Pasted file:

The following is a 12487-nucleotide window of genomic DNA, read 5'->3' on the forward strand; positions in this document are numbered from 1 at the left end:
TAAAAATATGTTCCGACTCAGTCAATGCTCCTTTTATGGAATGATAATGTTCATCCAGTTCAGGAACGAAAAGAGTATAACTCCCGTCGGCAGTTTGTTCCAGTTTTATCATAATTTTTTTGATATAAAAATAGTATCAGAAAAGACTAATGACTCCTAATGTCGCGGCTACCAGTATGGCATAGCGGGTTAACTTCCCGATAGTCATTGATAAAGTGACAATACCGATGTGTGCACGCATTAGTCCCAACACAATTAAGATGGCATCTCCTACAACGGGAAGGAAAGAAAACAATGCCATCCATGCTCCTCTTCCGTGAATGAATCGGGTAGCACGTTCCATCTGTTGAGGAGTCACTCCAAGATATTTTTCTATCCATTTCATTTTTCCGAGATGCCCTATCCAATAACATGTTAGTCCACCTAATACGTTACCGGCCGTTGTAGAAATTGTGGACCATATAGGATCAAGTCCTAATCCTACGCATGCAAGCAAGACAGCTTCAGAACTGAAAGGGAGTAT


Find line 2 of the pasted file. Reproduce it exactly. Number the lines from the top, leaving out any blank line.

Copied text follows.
TAAAAATATGTTCCGACTCAGTCAATGCTCCTTTTATGGAATGATAATGTTCATCCAGTTCAGGAACGAAAAGAGTATAACTCCCGTCGGCAGTTTGTTCCAGTTTTATCATAATTTTTTTGATATAAAAATAGTATCAGAAAAGACTAATGACTCCTAATGTCGCGGCTACCAGTATGGCATAGCGGGTTAACTTCCCGATAGTCATTGATAAAGTGACAATACCGATGTGTGCACGCATTAGTCCCAACACAATTAAGATGGCATCTCCTACAACGGGAAGGAAAGAAAACAATGCCATCCATGCTCCTCTTCCGTGAATGAATCGGGTAGCACGTTCCATCTGTTGAGGAGTCACTCCAAGATATTTTTCTATCCATTTCATTTTTCCGAGATGCCCTATCCAATAACATGTTAGTCCACCTAATACGTTACCGGCCGTTGTAGAAATTGTGGACCATATAGGATCAAGTCCTAATCCTACGCATGCAAGCAAGACAGCTTCAGAACTGAAAGGGAGTAT